Amortization of intangible assets
Three Months EndedChange
March 31,
2023
April 1,
2022
Amount%
(dollars in thousands)
Amortization of intangible assets$3,966 $5,349 $(1,383)(25.9)%
The decrease in amortization expense from the three months ended April 1, 2022 to the three months ended March 31, 2023 was primarily due to certain intangible assets becoming fully amortized in 2022.
Interest expense, net
Three Months Ended Change
March 31,
2023
April 1,
2022
Amount%
(dollars in thousands)
Interest expense, net$4,550 $1,532 $3,018 197.0 %
Weighted average borrowings outstanding$302,479 $294,959 $7,520 2.5 %
Weighted average borrowing rate6.10 %1.83 %+427 bps
The increase in interest expense, net from the three months ended April 1, 2022 to the three months ended March 31, 2023 was due to an increase in our average amount borrowed and an increase in our weighted average borrowing rate. The increase in the average amount borrowed was due to a net draw on our revolving credit facility of $15.0 million in the second quarter of 2022, partially offset by quarterly term loan payments. The increase in our weighted average borrowing rate is due to increased risk-free, short-term borrowing rates as a result of tightening monetary policy, which impacts BSBY, the variable component of our borrowing rate under our credit facilities.
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Other expense, net
Three Months EndedChange
March 31,
2023
April 1,
2022
Amount%
(dollars in thousands)
Other expense, net$784 $84 $700 833.3 %
The change in other expense, net from the three months ended April 1, 2022 to the three months ended March 31, 2023 was primarily due to currency exchange rate fluctuations during the quarter, reflecting a strengthening U.S. dollar against local currency payables of our foreign operations.
Income tax expense (benefit)
Three Months Ended Change
March 31,
2023
April 1,
2022
Amount%
(dollars in thousands)
Income tax expense (benefit)$(535)$810 $(1,345)n/m
Income (loss) before income taxes$(540)$8,849 $(9,389)n/m
Effective income tax rate99.1 %9.2 %+8,990 bps
The decrease in income tax expense from the three months ended April 1, 2022 to the three months ended March 31, 2023 was primarily due to decreased taxable income in the U.S.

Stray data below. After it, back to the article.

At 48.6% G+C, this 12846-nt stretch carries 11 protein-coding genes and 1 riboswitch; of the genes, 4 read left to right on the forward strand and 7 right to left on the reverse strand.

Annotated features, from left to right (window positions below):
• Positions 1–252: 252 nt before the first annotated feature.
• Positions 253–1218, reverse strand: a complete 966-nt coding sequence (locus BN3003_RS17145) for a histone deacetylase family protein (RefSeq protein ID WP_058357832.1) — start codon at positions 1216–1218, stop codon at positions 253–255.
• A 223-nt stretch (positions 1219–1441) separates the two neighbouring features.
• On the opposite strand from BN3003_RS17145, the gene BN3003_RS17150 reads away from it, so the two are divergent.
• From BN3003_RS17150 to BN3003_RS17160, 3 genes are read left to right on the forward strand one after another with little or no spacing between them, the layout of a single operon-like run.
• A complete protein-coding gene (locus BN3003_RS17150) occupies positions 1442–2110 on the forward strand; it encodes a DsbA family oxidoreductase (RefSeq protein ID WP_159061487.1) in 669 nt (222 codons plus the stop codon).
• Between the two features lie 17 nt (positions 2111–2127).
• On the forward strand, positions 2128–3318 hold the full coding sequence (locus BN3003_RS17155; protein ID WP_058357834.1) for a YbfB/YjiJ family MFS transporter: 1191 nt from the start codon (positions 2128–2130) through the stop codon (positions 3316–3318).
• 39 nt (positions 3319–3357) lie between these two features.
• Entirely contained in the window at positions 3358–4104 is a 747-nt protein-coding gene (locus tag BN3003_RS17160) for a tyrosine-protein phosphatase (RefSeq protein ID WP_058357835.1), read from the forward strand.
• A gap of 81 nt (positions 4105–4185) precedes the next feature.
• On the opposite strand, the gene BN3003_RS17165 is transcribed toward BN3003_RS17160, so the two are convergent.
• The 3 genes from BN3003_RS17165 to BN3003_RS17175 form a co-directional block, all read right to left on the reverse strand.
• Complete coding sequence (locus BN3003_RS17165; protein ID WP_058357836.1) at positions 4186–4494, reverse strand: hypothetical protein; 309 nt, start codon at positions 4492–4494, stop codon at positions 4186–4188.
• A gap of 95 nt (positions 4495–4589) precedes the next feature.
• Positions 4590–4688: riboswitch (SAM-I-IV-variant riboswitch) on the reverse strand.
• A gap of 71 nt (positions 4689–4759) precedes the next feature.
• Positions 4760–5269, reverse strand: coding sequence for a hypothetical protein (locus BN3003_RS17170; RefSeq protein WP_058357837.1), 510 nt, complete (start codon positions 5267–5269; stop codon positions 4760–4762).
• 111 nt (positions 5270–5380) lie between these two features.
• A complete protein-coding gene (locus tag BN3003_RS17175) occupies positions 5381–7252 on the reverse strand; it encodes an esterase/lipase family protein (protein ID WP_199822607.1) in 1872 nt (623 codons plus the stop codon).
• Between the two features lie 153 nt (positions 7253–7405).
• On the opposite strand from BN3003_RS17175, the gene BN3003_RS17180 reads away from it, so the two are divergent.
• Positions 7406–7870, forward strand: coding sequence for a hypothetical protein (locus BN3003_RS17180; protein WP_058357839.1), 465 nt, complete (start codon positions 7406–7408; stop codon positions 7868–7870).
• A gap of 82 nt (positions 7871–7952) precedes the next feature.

Non‑GAAP Financial Results
Management uses certain non-GAAP metrics to evaluate our operating and financial results. We believe the presentation of non-GAAP results is useful to investors for analyzing business trends and comparing performance to prior periods, along with enhancing investors’ ability to view our results from management’s perspective. Non-GAAP gross profit, operating income, and net income are defined as: gross profit, operating income, or net income (loss), respectively, excluding (1) amortization of intangible assets, share-based compensation expense, and discrete or infrequent charges and gains that are outside of normal business operations, including acquisition-related costs, contract and legal settlement gains and losses, facility shutdown costs, and severance costs associated with reduction-in-force programs, to the extent they are present in gross profit, operating income, and net income (loss), respectively; and (2) the tax impacts associated with these non-GAAP adjustments, as well as non-recurring discrete tax items. Non-GAAP diluted earnings per share ("EPS") is defined as non-GAAP net income divided by weighted average diluted ordinary shares outstanding during the period. Non-GAAP gross margin and non-GAAP operating margin are defined as non-GAAP gross profit and non-GAAP operating income, respectively, divided by net sales.
Non-GAAP results have limitations as an analytical tool, and you should not consider them in isolation or as a substitute for our results reported under GAAP. Other companies may calculate non-GAAP results differently or may use other measures to evaluate their performance, both of which could reduce the usefulness of our non-GAAP results as a tool for comparison.
Because of these limitations, you should consider non-GAAP results alongside other financial performance measures and results presented in accordance with GAAP. In addition, in evaluating non-GAAP results, you should be aware that in the future we will incur expenses such as those that are the subject of adjustments in deriving non-GAAP results and you should not infer from our presentation of non-GAAP results that our future results will not be affected by these expenses or other discrete or infrequent charges and gains that are outside of normal business operations.
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The following table presents our unaudited non‑GAAP gross profit and non-GAAP gross margin and a reconciliation from gross profit, the most comparable GAAP measure, for the periods indicated:
Three Months Ended
March 31,
2023
April 1,
2022
(dollars in thousands)
U.S. GAAP gross profit$33,240 $43,932 
Non-GAAP adjustments:
Share-based compensation421 551